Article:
It’s been 30 years this month since I first stepped on those yellow footprints at the Marine Corps Recruit Depot in San Diego. The world is a totally different place with new threats and new ways to handle them. Much has changed, but I guarantee you one thing is still the same. Before a young recruit will ever have his hand on a live round he will have spent dozen’s of hours learning weapon safety, parts and nomenclature of his M16 Service Weapon and hours and hours of dry-firing. All to ensure that the Marine’s retain their position as the world’s premiere marksmen.
Dry-fire even sounds bad.
Like Mis-fire. Why bother? The United States Marine Corps is famous for the caliber of shooters it puts out and the adage of “If it ain’t broke don’t fix it.” One thing that keeps the Marines on top is dry-firing. Snapping In, a Marine term for dry-fire practice, is as important to developing a good marksman as time actually firing his weapon. It is safer than live fire, and thus mistakes are much less costly. It is not hard to figure out that it is also much less expensive!
During one of the final weeks of bootcamp, we finally get to do what we have all been anticipating, going to the rifle range. It wasn’t long until all the recruits recognized something new. Most of the screaming and harassment that we had come to expect, eased off. Drill Instructors, some of the most sadistic and competitive animals on the planet, want their platoon to do better than their peers. For this week, Instruction will win over all the harassment. We were given the unheard freedom of coming from chow in small groups of two to four. We spent most of our time snapping in. Focused on BRASS (Breathe, Relax, Aim, Stop Breathing, Squeeze). Sight Alignment, Sight Picture. We learned these things in a school circle and then we put it into practice as we aimed and dry-fired at 55-gallon drums painted with 1-inch silhouettes of targets.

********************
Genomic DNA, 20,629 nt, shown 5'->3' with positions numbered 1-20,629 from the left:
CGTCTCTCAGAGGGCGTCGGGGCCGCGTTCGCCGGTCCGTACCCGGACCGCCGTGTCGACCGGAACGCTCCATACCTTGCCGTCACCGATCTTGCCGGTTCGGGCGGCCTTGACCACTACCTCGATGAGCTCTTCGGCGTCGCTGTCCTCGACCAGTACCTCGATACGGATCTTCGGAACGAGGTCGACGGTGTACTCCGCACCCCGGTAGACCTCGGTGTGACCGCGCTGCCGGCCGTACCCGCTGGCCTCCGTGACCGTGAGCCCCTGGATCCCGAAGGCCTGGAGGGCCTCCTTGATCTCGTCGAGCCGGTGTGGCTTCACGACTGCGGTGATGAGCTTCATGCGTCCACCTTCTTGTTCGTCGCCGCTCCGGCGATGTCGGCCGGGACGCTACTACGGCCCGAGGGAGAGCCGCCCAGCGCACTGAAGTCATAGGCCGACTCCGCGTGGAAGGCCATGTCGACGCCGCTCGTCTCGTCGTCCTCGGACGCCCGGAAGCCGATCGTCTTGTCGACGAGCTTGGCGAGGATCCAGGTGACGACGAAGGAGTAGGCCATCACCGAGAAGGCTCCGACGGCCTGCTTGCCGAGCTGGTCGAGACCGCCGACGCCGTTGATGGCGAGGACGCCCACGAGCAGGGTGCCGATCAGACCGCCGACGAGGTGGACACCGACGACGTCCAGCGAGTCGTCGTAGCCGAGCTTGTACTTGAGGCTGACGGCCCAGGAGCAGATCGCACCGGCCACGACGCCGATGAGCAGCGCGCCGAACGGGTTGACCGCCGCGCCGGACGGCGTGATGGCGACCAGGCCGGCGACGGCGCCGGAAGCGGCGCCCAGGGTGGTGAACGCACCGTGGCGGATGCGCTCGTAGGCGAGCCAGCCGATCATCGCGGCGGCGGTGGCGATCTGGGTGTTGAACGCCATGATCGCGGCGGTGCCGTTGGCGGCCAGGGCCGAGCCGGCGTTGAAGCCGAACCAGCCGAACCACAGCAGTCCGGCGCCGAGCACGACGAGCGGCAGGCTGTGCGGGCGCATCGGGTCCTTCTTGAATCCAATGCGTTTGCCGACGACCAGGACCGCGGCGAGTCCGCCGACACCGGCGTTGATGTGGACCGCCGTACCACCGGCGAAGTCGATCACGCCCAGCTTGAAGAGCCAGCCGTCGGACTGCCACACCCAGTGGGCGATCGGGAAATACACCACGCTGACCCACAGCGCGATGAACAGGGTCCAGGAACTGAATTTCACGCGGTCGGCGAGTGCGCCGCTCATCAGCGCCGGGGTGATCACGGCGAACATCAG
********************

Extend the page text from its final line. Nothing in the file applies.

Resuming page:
Also while in school circle or in bleachers we would learn the different positions of prone, sitting, and standing. Learning how to use our slings to steady our shots. Coaches gave us advice in calm voices. They actually spoke to us. No screaming. The results were that a platoon of 85 guys were able to learn to shoot bullseyes from not only the 200-yard line but also from the 500 yards. All on iron sights. This sort of shooting can only be accomplished with the discipline, knowledge, and experience gained through dry-firing. The report of weapons did not distract us. There was no hot brass to worry about. All we did was focus inward and not worry what was happening down range. Do all this correctly, and when we did lock and load, the results would speak for themselves.
If you really want to master the basics of shooting or you are training for a competition then practice dry-firing. Place as much emphasis on it as the Marines. Don’t forget to practice drawing your weapon from the holster while you dry-fire. You can gain the muscle memory that possibly could save your life.
In my school, we offer classes on dry-firing with adaptive pistols that give you this experience and coach you through the basics. Check us out at Go2FirearmSafety.com and see if one of our instructors can help you.
Michael Brown is a former U.S. Marine and Firearm Safety Instructor. He is also an instructor of Krav Maga and a 7th degree Black Belt in Taekwondo.